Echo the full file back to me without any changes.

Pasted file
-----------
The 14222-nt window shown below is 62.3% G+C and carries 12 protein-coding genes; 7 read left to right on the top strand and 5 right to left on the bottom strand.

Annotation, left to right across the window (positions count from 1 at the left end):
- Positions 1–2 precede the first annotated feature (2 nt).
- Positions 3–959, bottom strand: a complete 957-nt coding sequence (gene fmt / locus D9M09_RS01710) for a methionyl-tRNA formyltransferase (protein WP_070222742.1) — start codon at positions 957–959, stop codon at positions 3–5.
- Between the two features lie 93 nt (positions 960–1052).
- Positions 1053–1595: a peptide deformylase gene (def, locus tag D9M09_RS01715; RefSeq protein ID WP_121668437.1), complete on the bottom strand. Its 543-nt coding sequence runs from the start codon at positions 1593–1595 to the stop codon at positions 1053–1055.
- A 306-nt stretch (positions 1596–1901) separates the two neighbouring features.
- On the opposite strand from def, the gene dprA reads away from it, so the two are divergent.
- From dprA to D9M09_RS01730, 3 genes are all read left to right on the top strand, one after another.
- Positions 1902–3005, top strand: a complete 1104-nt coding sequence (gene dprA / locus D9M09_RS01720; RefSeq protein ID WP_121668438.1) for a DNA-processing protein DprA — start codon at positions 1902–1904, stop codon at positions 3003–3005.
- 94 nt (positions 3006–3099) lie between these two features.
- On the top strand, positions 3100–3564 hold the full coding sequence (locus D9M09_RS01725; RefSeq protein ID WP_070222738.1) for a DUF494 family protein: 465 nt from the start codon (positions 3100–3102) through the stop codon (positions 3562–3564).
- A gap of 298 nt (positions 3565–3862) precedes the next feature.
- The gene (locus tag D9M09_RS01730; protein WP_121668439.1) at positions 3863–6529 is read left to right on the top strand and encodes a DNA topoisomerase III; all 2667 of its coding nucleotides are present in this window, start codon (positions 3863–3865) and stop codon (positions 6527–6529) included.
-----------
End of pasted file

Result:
The 14222-nt window shown below is 62.3% G+C and carries 12 protein-coding genes; 7 read left to right on the top strand and 5 right to left on the bottom strand.

Annotation, left to right across the window (positions count from 1 at the left end):
- Positions 1–2 precede the first annotated feature (2 nt).
- Positions 3–959, bottom strand: a complete 957-nt coding sequence (gene fmt / locus D9M09_RS01710) for a methionyl-tRNA formyltransferase (protein WP_070222742.1) — start codon at positions 957–959, stop codon at positions 3–5.
- Between the two features lie 93 nt (positions 960–1052).
- Positions 1053–1595: a peptide deformylase gene (def, locus tag D9M09_RS01715; RefSeq protein ID WP_121668437.1), complete on the bottom strand. Its 543-nt coding sequence runs from the start codon at positions 1593–1595 to the stop codon at positions 1053–1055.
- A 306-nt stretch (positions 1596–1901) separates the two neighbouring features.
- On the opposite strand from def, the gene dprA reads away from it, so the two are divergent.
- From dprA to D9M09_RS01730, 3 genes are all read left to right on the top strand, one after another.
- Positions 1902–3005, top strand: a complete 1104-nt coding sequence (gene dprA / locus D9M09_RS01720; RefSeq protein ID WP_121668438.1) for a DNA-processing protein DprA — start codon at positions 1902–1904, stop codon at positions 3003–3005.
- 94 nt (positions 3006–3099) lie between these two features.
- On the top strand, positions 3100–3564 hold the full coding sequence (locus D9M09_RS01725; RefSeq protein ID WP_070222738.1) for a DUF494 family protein: 465 nt from the start codon (positions 3100–3102) through the stop codon (positions 3562–3564).
- A gap of 298 nt (positions 3565–3862) precedes the next feature.
- The gene (locus tag D9M09_RS01730; protein WP_121668439.1) at positions 3863–6529 is read left to right on the top strand and encodes a DNA topoisomerase III; all 2667 of its coding nucleotides are present in this window, start codon (positions 3863–3865) and stop codon (positions 6527–6529) included.